Activision Blizzard today reported its financial results for the first quarter of the year, showing precipitous drops at its Activision and Blizzard divisions.
Company-wide, revenues were down 22% year-over-year to $1.77 billion, while net bookings slid 29% to $1.48 billion. Net income for the period was down 36% to $395 million.
The Activision business segment saw the greatest decline, with revenues sliding 49% to $453 million.
The Call of Duty franchise saw declining bookings on console and PC thanks to underperformance of Call of Duty: Vanguard and declining engagement in Call of Duty: Warzone. (The publisher did say Call of Duty Mobile bookings were mostly unchanged compared to the previous year's first quarter.)
Activision saw 100 million monthly active users for the quarter, down 33% year-over-year and the lowest total since the 2019 launch of Call of Duty Mobile added a major free-to-play offering to the franchise for the first time.
Blizzard revenues were down 43% to $274 million for the first quarter, with the drop blamed on "product cycle timing for the Warcraft franchise." As for what could boost that number in the near future, the company said it will reveal details about Warcraft's first mobile product within weeks, while the free-to-play mobile Diablo Immortal is set for an international launch June 2, complete with a PC version with cross-play launching in open beta that day.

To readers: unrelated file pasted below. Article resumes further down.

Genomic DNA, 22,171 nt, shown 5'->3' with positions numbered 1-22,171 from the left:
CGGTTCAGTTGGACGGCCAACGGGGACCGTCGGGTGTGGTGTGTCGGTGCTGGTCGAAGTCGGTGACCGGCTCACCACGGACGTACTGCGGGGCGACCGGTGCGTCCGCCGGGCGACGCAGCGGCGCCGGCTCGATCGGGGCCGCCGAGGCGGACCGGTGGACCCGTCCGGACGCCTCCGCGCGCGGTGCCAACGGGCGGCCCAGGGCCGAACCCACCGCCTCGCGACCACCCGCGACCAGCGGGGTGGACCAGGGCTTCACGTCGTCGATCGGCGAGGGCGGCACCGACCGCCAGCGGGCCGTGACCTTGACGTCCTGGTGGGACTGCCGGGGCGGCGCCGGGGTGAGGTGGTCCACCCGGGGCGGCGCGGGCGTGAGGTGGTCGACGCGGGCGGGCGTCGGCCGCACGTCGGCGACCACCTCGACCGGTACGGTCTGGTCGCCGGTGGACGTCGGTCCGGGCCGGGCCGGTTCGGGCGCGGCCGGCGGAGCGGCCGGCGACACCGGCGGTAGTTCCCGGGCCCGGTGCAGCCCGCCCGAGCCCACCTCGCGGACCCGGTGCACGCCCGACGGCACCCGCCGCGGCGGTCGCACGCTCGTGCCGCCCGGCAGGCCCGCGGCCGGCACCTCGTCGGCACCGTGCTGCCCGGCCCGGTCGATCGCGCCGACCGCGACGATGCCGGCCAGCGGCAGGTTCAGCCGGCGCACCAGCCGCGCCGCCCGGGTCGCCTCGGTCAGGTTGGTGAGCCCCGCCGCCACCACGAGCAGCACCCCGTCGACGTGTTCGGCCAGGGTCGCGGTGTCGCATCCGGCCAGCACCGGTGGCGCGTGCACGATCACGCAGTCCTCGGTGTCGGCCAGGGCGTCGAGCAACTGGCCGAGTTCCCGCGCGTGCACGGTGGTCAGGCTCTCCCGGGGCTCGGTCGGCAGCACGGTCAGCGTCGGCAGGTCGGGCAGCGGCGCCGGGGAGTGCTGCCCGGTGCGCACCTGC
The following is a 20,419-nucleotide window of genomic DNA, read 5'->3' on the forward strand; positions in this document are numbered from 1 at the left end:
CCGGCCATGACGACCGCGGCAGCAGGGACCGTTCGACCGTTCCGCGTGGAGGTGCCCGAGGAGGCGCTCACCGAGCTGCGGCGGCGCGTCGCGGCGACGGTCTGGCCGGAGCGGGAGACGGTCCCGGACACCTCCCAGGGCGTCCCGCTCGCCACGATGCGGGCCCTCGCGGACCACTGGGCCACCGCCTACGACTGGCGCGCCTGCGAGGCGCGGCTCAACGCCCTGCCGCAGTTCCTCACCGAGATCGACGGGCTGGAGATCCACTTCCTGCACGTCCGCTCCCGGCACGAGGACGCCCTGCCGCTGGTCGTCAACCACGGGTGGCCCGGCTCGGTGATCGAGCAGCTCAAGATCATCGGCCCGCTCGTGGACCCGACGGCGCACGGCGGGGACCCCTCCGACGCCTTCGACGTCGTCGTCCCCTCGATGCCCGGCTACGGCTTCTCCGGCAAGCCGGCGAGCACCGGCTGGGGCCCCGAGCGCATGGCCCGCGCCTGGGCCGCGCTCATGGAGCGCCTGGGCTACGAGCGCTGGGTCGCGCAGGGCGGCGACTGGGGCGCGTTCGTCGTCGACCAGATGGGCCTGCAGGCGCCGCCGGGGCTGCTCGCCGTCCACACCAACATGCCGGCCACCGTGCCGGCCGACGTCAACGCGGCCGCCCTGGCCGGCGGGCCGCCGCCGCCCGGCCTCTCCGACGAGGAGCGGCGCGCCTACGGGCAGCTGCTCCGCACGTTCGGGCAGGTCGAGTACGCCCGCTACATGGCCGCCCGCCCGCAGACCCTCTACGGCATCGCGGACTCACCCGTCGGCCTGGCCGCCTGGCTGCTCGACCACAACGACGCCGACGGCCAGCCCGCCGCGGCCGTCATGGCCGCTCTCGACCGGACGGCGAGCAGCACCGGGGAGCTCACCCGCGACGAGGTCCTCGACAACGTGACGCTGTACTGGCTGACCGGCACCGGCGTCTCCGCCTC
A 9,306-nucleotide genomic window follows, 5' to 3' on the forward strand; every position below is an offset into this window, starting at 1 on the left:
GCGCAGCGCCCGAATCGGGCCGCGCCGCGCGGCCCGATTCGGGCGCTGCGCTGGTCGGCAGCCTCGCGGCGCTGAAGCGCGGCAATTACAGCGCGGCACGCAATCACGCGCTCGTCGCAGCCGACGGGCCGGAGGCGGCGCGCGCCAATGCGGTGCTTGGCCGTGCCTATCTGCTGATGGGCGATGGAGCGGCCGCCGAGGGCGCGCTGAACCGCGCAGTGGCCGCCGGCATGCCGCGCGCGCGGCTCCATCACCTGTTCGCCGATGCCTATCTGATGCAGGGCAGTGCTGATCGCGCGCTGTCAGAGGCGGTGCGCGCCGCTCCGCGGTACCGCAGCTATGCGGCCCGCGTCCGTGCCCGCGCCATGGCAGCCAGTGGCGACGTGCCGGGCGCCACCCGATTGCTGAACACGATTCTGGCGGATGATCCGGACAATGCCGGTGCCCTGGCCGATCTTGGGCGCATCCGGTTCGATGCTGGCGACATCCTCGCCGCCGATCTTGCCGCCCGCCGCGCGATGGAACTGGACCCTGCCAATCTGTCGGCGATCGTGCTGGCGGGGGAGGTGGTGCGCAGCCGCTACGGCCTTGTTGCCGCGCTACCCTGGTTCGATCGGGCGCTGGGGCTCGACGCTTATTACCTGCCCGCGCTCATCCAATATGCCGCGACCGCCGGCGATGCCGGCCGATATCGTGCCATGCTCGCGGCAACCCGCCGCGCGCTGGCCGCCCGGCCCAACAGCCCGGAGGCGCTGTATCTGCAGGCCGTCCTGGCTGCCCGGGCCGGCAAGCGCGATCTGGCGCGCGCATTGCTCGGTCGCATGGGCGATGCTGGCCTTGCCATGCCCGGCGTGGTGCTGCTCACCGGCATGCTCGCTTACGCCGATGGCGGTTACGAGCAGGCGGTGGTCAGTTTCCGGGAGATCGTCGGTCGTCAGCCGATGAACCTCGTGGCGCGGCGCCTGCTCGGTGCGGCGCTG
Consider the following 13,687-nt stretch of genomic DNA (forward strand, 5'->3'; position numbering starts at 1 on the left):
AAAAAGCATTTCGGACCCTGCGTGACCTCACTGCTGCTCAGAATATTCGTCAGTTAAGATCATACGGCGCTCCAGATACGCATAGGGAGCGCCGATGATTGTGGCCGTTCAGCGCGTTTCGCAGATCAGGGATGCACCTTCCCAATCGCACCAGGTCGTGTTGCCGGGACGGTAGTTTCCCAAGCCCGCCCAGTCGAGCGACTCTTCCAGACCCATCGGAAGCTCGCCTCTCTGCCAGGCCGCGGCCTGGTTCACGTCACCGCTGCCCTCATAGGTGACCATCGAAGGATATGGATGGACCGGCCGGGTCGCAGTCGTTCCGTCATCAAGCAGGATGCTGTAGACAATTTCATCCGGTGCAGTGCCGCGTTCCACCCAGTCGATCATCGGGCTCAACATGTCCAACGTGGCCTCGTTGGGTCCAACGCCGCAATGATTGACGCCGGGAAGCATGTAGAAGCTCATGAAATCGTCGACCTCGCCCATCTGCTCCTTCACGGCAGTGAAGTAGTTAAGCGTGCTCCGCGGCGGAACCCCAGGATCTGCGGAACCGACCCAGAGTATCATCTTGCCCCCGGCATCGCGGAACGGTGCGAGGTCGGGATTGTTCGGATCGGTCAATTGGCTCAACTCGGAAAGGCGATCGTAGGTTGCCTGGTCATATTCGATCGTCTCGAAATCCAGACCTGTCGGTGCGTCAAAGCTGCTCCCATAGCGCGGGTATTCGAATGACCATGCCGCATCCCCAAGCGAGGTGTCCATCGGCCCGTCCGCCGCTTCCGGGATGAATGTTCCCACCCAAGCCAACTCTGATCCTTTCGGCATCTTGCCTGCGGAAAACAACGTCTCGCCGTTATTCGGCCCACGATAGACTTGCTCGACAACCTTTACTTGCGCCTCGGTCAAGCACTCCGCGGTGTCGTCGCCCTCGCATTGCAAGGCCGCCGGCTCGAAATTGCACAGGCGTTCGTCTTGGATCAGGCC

Like Activision, Blizzard's engagement numbers were similarly lagging, down 19% year-over-year to 22 million, the lowest total since Activision Blizzard began reporting specific monthly active user totals by division back in the second quarter of 2016.
The brightest spot for the company this quarter was clearly King, which saw revenues up 12% year-over-year to $682 million. The Candy Crush franchise saw double-digit year-over-year growth in bookings, and was the top-grossing franchise on US app stores for the 19th straight quarter.
Just as the declines were not spread evenly among the divisions, they were not spread evenly along distribution channels. Revenue from retail channels dropped the most sharply -- down 43% year-over-year to $85 million -- and now makes up just 5% of the company's net revenues.
The company's "Other" category -- primarily revenues from distribution and the Call of Duty League and Overwatch League -- had a more modest 22% year-over-year drop, allowing it to surpass the retail total with $94 million in revenues.